Gichuki v Gitahi (Civil Appeal 15 of 2019)  KEHC 16163 (KLR) (8 December 2022) (Ruling)
Neutral citation:  KEHC 16163 (KLR)
Republic of Kenya
Civil Appeal 15 of 2019
FN Muchemi, J
December 8, 2022
Julius Muturi Gitahi
1.The application dated October 4, 2021 seeks for orders to set aside the warrants of arrest issued in CMCC No 421 of 2013 on grounds that they are illegal and contrary to section 38 of the Civil Procedure Act.
2.The respondent filed a replying affidavit dated October 22, 2021 in opposition to the application.
3.The applicant’s deposes that warrants of her arrest were issued on September 6, 2021. The applicant states that she was arrested by police from Wanguru Police Station and brought to the magistrate’s court on September 24, 2021.
4.The applicant contends that the said warrants of arrest were unlawfully obtained as she was not given an opportunity to show cause why she should not be committed to civil jail. She further contends that she is not obstructing or delaying the execution of the decree nor is she likely to abscond or leave the jurisdiction of this court.
5.It is further deposed that since judgment was delivered, the applicant has filed a notice of appeal and she believes that the same is arguable with very high chances of success and that she ought to be given an opportunity to ventilate the same without harassment by the respondent.
6.The applicant states that the insurance has paid the respondent part of the decretal amount Kshs 3,000,000/- which she believes is enough security in the circumstances of the case.
7.The applicant states that she used to run a small rice business which has been adversely affected by covid 19 and unfair competition by importation from China and other countries and thus raising the amount quoted in the warrants at ago is impossible on her part. Moreover, the applicant contends that the interest imposed on the decretal sum is irregular and does not take into account the deposit paid and thus the amount should not be more than Kshs 645,139.20/-.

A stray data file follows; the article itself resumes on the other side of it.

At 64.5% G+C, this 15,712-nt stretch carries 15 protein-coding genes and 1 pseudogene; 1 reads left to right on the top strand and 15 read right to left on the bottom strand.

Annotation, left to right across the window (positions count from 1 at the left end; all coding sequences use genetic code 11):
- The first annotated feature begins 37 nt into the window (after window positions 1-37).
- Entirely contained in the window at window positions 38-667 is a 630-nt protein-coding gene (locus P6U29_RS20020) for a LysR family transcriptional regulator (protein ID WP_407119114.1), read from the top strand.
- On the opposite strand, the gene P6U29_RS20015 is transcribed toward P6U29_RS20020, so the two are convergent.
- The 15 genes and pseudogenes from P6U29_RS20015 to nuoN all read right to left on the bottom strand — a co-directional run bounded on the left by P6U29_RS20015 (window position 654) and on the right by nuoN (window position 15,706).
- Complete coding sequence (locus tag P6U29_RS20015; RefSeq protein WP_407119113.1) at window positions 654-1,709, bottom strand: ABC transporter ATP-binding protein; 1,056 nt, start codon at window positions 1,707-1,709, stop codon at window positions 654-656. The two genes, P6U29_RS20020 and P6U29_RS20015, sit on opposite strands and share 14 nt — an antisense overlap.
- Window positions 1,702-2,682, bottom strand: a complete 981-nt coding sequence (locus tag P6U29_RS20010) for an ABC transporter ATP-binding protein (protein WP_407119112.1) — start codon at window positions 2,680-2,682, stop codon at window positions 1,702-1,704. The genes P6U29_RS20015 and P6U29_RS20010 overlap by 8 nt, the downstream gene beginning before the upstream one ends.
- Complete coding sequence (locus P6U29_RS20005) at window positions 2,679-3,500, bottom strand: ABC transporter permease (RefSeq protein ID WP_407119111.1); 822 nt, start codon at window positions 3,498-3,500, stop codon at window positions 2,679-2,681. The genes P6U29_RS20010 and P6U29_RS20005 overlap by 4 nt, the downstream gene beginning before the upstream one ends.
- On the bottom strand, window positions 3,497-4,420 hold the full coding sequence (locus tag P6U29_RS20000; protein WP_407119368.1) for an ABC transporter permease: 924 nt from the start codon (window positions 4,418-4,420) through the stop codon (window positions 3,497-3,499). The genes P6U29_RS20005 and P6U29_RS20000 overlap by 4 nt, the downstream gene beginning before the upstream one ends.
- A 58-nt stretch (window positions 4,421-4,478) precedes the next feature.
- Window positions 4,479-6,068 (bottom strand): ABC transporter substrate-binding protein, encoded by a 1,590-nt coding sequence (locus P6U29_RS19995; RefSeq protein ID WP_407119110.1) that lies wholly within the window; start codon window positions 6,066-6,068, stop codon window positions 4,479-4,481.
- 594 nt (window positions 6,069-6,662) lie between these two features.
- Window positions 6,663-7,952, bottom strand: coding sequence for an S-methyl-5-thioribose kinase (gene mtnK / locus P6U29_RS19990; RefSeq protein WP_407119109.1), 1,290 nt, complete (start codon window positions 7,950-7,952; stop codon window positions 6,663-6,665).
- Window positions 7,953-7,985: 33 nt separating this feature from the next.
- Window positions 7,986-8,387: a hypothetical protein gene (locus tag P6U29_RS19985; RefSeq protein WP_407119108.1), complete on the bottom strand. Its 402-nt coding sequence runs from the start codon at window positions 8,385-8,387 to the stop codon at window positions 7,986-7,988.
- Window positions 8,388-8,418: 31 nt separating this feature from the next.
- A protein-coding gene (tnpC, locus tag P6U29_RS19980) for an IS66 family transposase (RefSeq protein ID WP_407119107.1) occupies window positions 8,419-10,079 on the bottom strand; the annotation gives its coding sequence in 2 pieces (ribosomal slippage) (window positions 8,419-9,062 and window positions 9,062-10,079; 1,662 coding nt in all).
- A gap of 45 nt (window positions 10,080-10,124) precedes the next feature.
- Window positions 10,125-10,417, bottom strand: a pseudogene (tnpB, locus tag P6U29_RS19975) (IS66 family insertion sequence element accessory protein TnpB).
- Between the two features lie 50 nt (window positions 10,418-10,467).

The Respondent’s Case
8.The respondent states that the application is bad in law in that this court is functus officio having rendered its decision on the appeal on June 17, 2021. The respondent further avers that the proper forum for the present application ought to be in the trial court or in the Court of Appeal where the 2nd appeal is currently pending.
9.The respondent contends that the applicant through her advocate on September 24, 2021 made a proposal on settlement of the outstanding sum of Kshs 3,540,445/- in the trial court when she was presented before the court for committal proceedings, which proposal was amenable to the respondent. The terms of the proposal was:-a.The sum of Kshs 300,000/- to be paid on or before October 8, 2021b.The balance to be paid in equal monthly installments of Kshs 100,000/- till payment in full.
10.The respondent states that it is unconscionable and unfathomable that the applicant is now reneging on her proposal made in court by way of consent of the parties herein to the extent of even denying the warrants of arrest which brought her to court without setting aside the consent orders issued by the trial court on September 24, 2021. Furthermore, the applicant has defaulted in making payment as proposed on September 24, 2021 in the trial court resulting in the issuance of fresh warrants of arrest by the trial court.
11.Parties hereby disposed of the application by way of written submissions.
The Applicant’s Submissions
12.The applicant submits she was arrested on September 24, 2021 and brought before the court on the same day pursuant to whereas orders for payment of the balance of the decretal amount were made. The applicant submits that it is that procedure in obtaining the orders of September 24, 2021 that she prays that the court finds it unlawful for no notice prior to the arrest had been issued by the court as the law requires.